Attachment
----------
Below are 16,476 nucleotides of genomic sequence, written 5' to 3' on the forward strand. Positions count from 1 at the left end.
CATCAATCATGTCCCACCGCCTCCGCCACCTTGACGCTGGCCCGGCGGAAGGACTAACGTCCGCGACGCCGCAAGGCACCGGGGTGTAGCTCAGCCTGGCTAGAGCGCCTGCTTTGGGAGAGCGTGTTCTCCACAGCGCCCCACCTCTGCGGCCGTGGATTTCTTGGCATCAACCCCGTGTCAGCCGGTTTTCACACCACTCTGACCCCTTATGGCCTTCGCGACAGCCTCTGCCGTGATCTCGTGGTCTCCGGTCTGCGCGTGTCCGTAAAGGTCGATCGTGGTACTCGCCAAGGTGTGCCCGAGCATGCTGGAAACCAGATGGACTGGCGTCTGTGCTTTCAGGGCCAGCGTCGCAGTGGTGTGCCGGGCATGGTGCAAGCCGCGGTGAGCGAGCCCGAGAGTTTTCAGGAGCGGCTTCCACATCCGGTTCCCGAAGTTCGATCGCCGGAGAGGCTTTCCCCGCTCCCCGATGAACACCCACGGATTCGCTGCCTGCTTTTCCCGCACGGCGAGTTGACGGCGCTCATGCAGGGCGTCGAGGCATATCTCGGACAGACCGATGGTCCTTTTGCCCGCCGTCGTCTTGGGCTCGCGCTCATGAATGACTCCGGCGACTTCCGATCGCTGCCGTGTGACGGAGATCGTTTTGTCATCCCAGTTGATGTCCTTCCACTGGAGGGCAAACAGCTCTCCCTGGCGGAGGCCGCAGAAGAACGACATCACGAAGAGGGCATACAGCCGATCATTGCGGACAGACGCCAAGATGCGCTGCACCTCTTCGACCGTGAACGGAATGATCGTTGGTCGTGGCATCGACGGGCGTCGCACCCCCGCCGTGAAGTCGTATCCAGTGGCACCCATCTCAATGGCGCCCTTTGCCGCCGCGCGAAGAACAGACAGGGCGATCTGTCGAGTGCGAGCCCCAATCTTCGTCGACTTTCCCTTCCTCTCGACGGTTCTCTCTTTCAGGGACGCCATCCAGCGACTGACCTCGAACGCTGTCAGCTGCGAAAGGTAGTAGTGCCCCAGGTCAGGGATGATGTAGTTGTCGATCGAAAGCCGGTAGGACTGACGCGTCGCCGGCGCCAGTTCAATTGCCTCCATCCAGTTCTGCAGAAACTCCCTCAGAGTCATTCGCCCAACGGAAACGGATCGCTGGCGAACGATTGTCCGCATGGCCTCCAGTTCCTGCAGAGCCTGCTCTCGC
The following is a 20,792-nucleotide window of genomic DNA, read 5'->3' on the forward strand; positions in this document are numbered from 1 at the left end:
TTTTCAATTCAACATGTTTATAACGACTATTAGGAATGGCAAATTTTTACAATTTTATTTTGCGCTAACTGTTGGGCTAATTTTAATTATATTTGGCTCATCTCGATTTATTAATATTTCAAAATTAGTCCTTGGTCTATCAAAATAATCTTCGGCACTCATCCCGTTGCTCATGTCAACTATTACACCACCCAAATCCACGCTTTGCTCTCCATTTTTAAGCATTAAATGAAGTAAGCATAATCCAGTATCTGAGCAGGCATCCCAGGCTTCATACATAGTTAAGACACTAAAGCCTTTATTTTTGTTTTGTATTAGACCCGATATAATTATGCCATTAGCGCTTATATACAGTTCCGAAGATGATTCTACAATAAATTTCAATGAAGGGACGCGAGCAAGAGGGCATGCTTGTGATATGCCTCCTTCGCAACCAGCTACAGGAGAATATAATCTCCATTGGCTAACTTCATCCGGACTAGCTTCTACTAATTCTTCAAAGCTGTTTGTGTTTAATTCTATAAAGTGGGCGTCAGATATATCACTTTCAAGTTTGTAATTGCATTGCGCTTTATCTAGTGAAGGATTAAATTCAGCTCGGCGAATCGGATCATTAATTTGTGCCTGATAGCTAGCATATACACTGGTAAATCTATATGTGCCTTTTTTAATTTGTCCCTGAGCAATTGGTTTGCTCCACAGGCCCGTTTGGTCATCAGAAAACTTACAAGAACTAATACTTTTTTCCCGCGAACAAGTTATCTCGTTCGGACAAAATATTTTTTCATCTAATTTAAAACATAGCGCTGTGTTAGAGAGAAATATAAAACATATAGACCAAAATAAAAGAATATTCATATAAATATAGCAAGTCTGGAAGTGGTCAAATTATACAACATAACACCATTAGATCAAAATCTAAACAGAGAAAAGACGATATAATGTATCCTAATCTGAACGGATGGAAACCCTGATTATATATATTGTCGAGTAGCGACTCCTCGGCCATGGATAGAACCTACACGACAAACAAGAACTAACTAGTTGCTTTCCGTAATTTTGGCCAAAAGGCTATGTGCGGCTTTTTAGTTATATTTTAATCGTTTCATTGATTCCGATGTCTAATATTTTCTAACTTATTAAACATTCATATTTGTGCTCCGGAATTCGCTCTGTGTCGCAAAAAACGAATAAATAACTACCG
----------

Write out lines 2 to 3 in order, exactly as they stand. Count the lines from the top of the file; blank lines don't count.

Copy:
CATCAATCATGTCCCACCGCCTCCGCCACCTTGACGCTGGCCCGGCGGAAGGACTAACGTCCGCGACGCCGCAAGGCACCGGGGTGTAGCTCAGCCTGGCTAGAGCGCCTGCTTTGGGAGAGCGTGTTCTCCACAGCGCCCCACCTCTGCGGCCGTGGATTTCTTGGCATCAACCCCGTGTCAGCCGGTTTTCACACCACTCTGACCCCTTATGGCCTTCGCGACAGCCTCTGCCGTGATCTCGTGGTCTCCGGTCTGCGCGTGTCCGTAAAGGTCGATCGTGGTACTCGCCAAGGTGTGCCCGAGCATGCTGGAAACCAGATGGACTGGCGTCTGTGCTTTCAGGGCCAGCGTCGCAGTGGTGTGCCGGGCATGGTGCAAGCCGCGGTGAGCGAGCCCGAGAGTTTTCAGGAGCGGCTTCCACATCCGGTTCCCGAAGTTCGATCGCCGGAGAGGCTTTCCCCGCTCCCCGATGAACACCCACGGATTCGCTGCCTGCTTTTCCCGCACGGCGAGTTGACGGCGCTCATGCAGGGCGTCGAGGCATATCTCGGACAGACCGATGGTCCTTTTGCCCGCCGTCGTCTTGGGCTCGCGCTCATGAATGACTCCGGCGACTTCCGATCGCTGCCGTGTGACGGAGATCGTTTTGTCATCCCAGTTGATGTCCTTCCACTGGAGGGCAAACAGCTCTCCCTGGCGGAGGCCGCAGAAGAACGACATCACGAAGAGGGCATACAGCCGATCATTGCGGACAGACGCCAAGATGCGCTGCACCTCTTCGACCGTGAACGGAATGATCGTTGGTCGTGGCATCGACGGGCGTCGCACCCCCGCCGTGAAGTCGTATCCAGTGGCACCCATCTCAATGGCGCCCTTTGCCGCCGCGCGAAGAACAGACAGGGCGATCTGTCGAGTGCGAGCCCCAATCTTCGTCGACTTTCCCTTCCTCTCGACGGTTCTCTCTTTCAGGGACGCCATCCAGCGACTGACCTCGAACGCTGTCAGCTGCGAAAGGTAGTAGTGCCCCAGGTCAGGGATGATGTAGTTGTCGATCGAAAGCCGGTAGGACTGACGCGTCGCCGGCGCCAGTTCAATTGCCTCCATCCAGTTCTGCAGAAACTCCCTCAGAGTCATTCGCCCAACGGAAACGGATCGCTGGCGAACGATTGTCCGCATGGCCTCCAGTTCCTGCAGAGCCTGCTCTCGC
The following is a 20,792-nucleotide window of genomic DNA, read 5'->3' on the forward strand; positions in this document are numbered from 1 at the left end: